150 million tons of waste end up in ocean — EPA

Participants at the sensitization workshop.

Participants at the sensitization workshop.

Up to about 150 million tons of waste, including plastics, end up in the ocean from coastal countries every year, the Environmental Protection Agency (EPA) has disclosed.

The figure is set to increase with fishermen catching plastics instead of fish, if preventive ways are not found.

The Programmes Officer of EPA, Mr Samuel Nortey Quaye, who disclosed this called for attitudinal change as indiscriminate disposal of waste was the main cause of the pollution.

He was speaking at a forum in Accra yesterday for head teachers of 13 junior and Senior High Schools within the Osu-Klottey Sub-Metro of the Accra Metropolitan Assembly (AMA).

It was organised to build the capacity of participants on EPA’s Source Waste Segregation Programme which had been extended to their schools.

The project, launched last year, aims at promoting source segregation of solid waste for recycling and also reduce the quantity of solid waste that end up in limited landfill sites.

The schools would receive three 240 litre capacity bins each; colour coded for segregation of plastic, organics and paper waste. The schools join 60 other institutions already under the project.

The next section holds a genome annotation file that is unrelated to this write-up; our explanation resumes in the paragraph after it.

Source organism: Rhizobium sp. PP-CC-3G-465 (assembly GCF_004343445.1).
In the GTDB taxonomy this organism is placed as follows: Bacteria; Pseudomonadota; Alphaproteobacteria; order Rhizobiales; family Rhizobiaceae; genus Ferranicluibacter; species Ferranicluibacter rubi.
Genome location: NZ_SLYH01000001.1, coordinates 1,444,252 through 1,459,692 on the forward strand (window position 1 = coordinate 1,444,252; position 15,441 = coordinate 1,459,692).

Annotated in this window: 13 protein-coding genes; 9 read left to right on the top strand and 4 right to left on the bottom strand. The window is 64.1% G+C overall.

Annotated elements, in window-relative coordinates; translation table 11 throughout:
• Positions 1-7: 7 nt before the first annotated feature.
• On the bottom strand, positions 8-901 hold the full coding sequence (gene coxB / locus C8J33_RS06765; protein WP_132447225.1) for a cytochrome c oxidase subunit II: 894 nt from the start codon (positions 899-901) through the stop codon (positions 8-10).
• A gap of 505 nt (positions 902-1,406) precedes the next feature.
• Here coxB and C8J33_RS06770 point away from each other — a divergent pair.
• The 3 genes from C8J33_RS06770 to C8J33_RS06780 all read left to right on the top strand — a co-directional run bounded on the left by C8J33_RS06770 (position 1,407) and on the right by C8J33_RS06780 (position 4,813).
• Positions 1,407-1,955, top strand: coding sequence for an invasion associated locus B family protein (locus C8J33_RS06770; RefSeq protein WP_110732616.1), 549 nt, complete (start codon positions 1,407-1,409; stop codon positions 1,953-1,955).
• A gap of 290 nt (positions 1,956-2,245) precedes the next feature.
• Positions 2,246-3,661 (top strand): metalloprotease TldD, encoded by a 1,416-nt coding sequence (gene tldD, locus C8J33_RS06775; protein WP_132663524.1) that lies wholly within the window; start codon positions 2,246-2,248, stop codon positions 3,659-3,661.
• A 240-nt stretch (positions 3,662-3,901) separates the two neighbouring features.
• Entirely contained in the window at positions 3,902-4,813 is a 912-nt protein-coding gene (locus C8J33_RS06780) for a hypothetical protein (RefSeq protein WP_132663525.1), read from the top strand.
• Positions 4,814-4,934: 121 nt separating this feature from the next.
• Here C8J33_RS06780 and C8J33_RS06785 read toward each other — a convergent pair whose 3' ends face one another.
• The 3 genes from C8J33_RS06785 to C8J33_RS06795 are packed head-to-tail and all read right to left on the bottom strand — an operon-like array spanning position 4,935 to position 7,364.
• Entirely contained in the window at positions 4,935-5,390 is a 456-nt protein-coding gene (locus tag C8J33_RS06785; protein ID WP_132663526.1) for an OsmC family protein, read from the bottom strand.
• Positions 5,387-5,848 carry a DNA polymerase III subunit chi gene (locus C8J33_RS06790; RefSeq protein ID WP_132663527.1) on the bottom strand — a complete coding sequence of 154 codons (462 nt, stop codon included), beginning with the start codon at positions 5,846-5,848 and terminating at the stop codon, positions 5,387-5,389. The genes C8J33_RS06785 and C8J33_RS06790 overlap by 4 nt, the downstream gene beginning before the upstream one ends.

Mr Quaye said typical solid waste contained a huge quantity of organics, followed by plastics, papers and glass.

He said the EPA would continue to educate people on the need to stop indiscriminate disposal of waste but it would be difficult to win the fight against filth if there was no attitudinal change.

Mr Godson Cudjoe Voado, a chief Project Officer of EPA said the segregation of waste at source could not solve all the problems of waste management in the society but it could prevent the arrival of considerable amounts of waste to landfills.

Successful implementation of the project, he said would among others increase public awareness on waste segregation.

Asked why the EPA was not prosecuting institutions over poor waste disposal as mandated by the act that established the Agency, he said law enforcement was not about command and control but dialogue.

He said the EPA would continue to collaborate with stakeholders in the execution of its mandate.

Mr Akua Nkrumah, Innovations Manager of Jekora Ventures, a waste management company which would pick the segregated waste from the schools for recycling, urged the teachers to champion the project.

By Jonathan Donkor

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